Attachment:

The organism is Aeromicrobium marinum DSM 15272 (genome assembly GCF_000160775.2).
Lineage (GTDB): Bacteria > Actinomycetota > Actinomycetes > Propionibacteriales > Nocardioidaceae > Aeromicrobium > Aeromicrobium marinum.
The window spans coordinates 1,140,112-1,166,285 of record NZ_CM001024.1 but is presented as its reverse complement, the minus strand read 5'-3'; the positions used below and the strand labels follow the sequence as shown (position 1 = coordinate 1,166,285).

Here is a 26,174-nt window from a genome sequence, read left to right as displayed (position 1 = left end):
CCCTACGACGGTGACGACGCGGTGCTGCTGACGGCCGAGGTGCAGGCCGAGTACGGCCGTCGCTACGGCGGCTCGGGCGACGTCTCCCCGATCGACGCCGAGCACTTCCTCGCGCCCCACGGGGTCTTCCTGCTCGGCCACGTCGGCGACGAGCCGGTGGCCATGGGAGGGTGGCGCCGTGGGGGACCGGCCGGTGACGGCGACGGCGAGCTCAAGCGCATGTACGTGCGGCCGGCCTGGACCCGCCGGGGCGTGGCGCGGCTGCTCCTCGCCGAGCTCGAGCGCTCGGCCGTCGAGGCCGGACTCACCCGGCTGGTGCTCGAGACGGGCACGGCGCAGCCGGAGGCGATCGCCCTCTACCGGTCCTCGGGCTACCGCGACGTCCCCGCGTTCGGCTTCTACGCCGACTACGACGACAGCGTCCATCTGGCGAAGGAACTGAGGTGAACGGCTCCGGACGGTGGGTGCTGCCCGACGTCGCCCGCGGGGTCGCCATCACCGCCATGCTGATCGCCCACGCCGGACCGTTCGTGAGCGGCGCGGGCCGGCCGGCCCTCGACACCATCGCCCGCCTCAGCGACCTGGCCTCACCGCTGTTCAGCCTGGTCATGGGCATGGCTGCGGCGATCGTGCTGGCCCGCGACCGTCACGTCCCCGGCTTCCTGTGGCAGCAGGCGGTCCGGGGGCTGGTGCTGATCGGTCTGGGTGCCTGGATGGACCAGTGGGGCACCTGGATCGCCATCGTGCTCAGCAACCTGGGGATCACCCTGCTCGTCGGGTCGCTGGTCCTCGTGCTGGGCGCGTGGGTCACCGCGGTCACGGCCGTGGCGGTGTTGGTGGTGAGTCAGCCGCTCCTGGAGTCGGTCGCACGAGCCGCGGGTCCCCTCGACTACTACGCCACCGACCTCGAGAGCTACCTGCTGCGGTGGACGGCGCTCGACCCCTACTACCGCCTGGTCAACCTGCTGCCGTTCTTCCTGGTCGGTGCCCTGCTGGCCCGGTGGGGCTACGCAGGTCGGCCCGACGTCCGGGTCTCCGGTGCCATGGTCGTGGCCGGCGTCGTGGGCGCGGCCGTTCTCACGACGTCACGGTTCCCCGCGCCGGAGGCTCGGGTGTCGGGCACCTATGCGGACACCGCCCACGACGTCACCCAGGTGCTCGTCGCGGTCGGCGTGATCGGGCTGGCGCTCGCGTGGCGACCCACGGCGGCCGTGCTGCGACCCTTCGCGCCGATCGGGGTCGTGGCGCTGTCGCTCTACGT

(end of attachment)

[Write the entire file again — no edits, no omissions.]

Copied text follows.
The organism is Aeromicrobium marinum DSM 15272 (genome assembly GCF_000160775.2).
Lineage (GTDB): Bacteria > Actinomycetota > Actinomycetes > Propionibacteriales > Nocardioidaceae > Aeromicrobium > Aeromicrobium marinum.
The window spans coordinates 1,140,112-1,166,285 of record NZ_CM001024.1 but is presented as its reverse complement, the minus strand read 5'-3'; the positions used below and the strand labels follow the sequence as shown (position 1 = coordinate 1,166,285).

Here is a 26,174-nt window from a genome sequence, read left to right as displayed (position 1 = left end):
CCCTACGACGGTGACGACGCGGTGCTGCTGACGGCCGAGGTGCAGGCCGAGTACGGCCGTCGCTACGGCGGCTCGGGCGACGTCTCCCCGATCGACGCCGAGCACTTCCTCGCGCCCCACGGGGTCTTCCTGCTCGGCCACGTCGGCGACGAGCCGGTGGCCATGGGAGGGTGGCGCCGTGGGGGACCGGCCGGTGACGGCGACGGCGAGCTCAAGCGCATGTACGTGCGGCCGGCCTGGACCCGCCGGGGCGTGGCGCGGCTGCTCCTCGCCGAGCTCGAGCGCTCGGCCGTCGAGGCCGGACTCACCCGGCTGGTGCTCGAGACGGGCACGGCGCAGCCGGAGGCGATCGCCCTCTACCGGTCCTCGGGCTACCGCGACGTCCCCGCGTTCGGCTTCTACGCCGACTACGACGACAGCGTCCATCTGGCGAAGGAACTGAGGTGAACGGCTCCGGACGGTGGGTGCTGCCCGACGTCGCCCGCGGGGTCGCCATCACCGCCATGCTGATCGCCCACGCCGGACCGTTCGTGAGCGGCGCGGGCCGGCCGGCCCTCGACACCATCGCCCGCCTCAGCGACCTGGCCTCACCGCTGTTCAGCCTGGTCATGGGCATGGCTGCGGCGATCGTGCTGGCCCGCGACCGTCACGTCCCCGGCTTCCTGTGGCAGCAGGCGGTCCGGGGGCTGGTGCTGATCGGTCTGGGTGCCTGGATGGACCAGTGGGGCACCTGGATCGCCATCGTGCTCAGCAACCTGGGGATCACCCTGCTCGTCGGGTCGCTGGTCCTCGTGCTGGGCGCGTGGGTCACCGCGGTCACGGCCGTGGCGGTGTTGGTGGTGAGTCAGCCGCTCCTGGAGTCGGTCGCACGAGCCGCGGGTCCCCTCGACTACTACGCCACCGACCTCGAGAGCTACCTGCTGCGGTGGACGGCGCTCGACCCCTACTACCGCCTGGTCAACCTGCTGCCGTTCTTCCTGGTCGGTGCCCTGCTGGCCCGGTGGGGCTACGCAGGTCGGCCCGACGTCCGGGTCTCCGGTGCCATGGTCGTGGCCGGCGTCGTGGGCGCGGCCGTTCTCACGACGTCACGGTTCCCCGCGCCGGAGGCTCGGGTGTCGGGCACCTATGCGGACACCGCCCACGACGTCACCCAGGTGCTCGTCGCGGTCGGCGTGATCGGGCTGGCGCTCGCGTGGCGACCCACGGCGGCCGTGCTGCGACCCTTCGCGCCGATCGGGGTCGTGGCGCTGTCGCTCTACGT